As we take a moment starting Sunday to observe National Newspaper Week, it is important to note that freedom of the press, of speech, of religion, of assembly and to petition the government are woven, like stars in the flag, into the fabric of the First Amendment.

“Think first — know your five freedoms” is the theme of the newspaper industry’s celebration, for newspapers are vital to the challenges we face every day to keep those freedoms alive.

The blood of patriots is the seed of the Republic. The founders and those who followed in their footsteps invested their lives in this country. We’ve made it clear over the decades that it’s the soldier who deserves the credit for keeping us free, but others have paid a price.

Not all journalists complete routine days. A bullet killed Ernie Pyle in a safe zone on Ie Shima during World War II; he is one of many reporters who died to bring the public truth about war. Last year, in Annapolis, Maryland, a man who rejected having his criminal record reported walked into The Capital Gazette and killed five employees. 

The founding fathers assured there would be freedom of religion, and from religion, so the government could neither bless nor ban what anyone believes. They secured freedom of speech, to assemble and to petition the government to redress grievances, which is denied by China, North Korea and others.

They also created one freedom that binds and protects all others, and has done so from before the founding of the republic — freedom of the press.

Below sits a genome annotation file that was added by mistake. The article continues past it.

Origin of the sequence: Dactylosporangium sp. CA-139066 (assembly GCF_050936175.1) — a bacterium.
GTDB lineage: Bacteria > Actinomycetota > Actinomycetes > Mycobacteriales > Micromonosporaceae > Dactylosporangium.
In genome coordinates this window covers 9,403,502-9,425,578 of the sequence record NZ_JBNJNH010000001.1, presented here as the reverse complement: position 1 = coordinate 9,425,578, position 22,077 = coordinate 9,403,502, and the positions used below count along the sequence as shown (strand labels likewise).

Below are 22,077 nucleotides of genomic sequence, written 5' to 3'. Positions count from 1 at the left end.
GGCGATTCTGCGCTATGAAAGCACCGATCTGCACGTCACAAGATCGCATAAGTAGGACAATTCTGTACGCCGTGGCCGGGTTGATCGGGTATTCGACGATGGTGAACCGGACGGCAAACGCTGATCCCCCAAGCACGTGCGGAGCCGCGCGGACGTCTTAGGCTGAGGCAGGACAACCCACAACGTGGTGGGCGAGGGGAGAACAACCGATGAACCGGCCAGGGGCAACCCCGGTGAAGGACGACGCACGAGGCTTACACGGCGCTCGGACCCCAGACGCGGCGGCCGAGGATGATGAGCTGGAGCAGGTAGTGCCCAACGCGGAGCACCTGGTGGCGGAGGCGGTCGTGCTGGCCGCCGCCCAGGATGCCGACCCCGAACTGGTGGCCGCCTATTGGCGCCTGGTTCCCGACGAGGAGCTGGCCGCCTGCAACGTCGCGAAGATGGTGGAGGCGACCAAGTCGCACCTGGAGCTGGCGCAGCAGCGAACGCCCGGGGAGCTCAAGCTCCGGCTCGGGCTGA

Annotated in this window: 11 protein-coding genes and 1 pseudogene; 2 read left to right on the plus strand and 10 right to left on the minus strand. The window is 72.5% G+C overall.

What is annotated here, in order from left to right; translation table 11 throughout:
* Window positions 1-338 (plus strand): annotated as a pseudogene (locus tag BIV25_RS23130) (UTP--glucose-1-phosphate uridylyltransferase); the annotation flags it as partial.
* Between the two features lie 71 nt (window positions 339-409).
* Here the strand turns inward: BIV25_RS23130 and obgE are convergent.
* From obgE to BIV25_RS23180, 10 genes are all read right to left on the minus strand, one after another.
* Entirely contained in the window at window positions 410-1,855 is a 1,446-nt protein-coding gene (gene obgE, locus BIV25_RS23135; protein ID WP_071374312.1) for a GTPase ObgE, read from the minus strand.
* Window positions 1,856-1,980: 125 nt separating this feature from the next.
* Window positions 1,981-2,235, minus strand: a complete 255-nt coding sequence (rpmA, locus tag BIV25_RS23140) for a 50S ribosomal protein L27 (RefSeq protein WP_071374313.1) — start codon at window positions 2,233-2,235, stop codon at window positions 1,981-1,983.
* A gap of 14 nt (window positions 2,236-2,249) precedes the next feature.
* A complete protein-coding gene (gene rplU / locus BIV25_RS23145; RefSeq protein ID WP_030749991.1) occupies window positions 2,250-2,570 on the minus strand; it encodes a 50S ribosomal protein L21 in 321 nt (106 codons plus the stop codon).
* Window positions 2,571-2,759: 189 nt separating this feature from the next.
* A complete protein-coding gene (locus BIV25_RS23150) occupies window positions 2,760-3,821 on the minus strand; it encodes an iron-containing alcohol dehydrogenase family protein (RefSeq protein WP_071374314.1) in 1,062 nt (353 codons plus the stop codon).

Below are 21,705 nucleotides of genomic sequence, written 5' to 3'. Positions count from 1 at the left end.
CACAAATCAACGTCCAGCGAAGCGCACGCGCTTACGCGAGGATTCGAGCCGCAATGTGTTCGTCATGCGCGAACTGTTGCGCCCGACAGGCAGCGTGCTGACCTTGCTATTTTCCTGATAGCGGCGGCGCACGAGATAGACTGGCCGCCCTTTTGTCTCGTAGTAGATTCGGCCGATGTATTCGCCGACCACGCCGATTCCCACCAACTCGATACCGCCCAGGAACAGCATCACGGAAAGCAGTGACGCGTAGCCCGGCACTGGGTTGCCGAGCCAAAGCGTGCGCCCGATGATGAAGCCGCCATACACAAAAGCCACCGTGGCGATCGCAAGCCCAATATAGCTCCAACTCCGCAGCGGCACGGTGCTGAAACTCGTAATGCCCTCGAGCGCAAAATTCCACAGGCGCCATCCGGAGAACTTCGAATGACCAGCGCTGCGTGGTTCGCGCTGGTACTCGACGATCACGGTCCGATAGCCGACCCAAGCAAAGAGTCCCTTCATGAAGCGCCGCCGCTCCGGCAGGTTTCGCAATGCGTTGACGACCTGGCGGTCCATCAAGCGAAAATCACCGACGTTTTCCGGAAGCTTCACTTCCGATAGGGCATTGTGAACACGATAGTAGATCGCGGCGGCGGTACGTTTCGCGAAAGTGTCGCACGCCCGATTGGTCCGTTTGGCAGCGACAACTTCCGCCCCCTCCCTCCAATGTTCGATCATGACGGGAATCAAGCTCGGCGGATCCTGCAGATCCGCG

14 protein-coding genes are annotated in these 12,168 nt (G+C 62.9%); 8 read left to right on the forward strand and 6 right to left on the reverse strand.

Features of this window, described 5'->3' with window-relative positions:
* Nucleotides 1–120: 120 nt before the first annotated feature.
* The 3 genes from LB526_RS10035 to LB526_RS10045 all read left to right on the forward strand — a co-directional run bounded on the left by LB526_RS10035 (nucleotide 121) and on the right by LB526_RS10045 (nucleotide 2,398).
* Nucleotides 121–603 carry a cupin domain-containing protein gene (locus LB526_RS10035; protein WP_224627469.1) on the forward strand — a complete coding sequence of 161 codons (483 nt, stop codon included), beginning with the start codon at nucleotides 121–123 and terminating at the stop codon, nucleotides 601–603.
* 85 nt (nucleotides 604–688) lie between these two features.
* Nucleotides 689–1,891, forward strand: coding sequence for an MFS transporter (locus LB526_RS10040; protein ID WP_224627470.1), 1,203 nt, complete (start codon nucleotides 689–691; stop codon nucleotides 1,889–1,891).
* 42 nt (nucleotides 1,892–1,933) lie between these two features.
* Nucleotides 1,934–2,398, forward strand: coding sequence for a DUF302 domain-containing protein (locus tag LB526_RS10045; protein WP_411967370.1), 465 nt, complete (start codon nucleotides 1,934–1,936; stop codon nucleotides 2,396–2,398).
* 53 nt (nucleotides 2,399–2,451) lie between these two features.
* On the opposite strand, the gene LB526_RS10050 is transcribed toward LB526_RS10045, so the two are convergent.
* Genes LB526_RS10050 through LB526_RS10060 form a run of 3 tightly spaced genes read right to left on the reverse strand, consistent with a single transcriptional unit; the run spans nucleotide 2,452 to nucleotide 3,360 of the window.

Shielded by truth, journalists for nearly three centuries have been free to jab their pens at those who threaten the First Amendment. Freedom of the press abides in the courage of men and women who report the news, often routine but sometimes unraveling scandals and wrongdoing that the public has every right to know.

Seasoned reporters understand the importance of safeguarding the First Amendment. They know, also, that though telling the truth is made more difficult in these topsy-turvy political times — when truth is flippantly called “lies” and lies are defended as truth — if they do not do their duty, then no one will.

Our reporting wouldn’t be relevant in a vacuum, so we thank the subscribers, newsstand customers and readers who have committed their support to the cause of staying informed.

Without you, there would be no reason for businesses to advertise their products and services. Without you, there would be no value to accurate reporting, watchdog journalism, strong editorials, comprehensive public notices and a free, open public forum for sharing views.

The founding fathers decided more than 240 years ago that if democracy was to function as they intended, there had to be a means to keep tabs on the people’s governments. They adopted the First Amendment to make sure those governments couldn’t hinder the people’s right to know or silence opinions that might not please those in power.

Newspapers remain the top choice for people seeking real news and reliable information. And that’s something worth celebrating.

Behind the editorial ‘we’

  Members of the Vilas County News-Review editorial board include Publisher Kurt Krueger, Editor Gary Ridderbusch and reporters Doug Etten and Michelle Drew.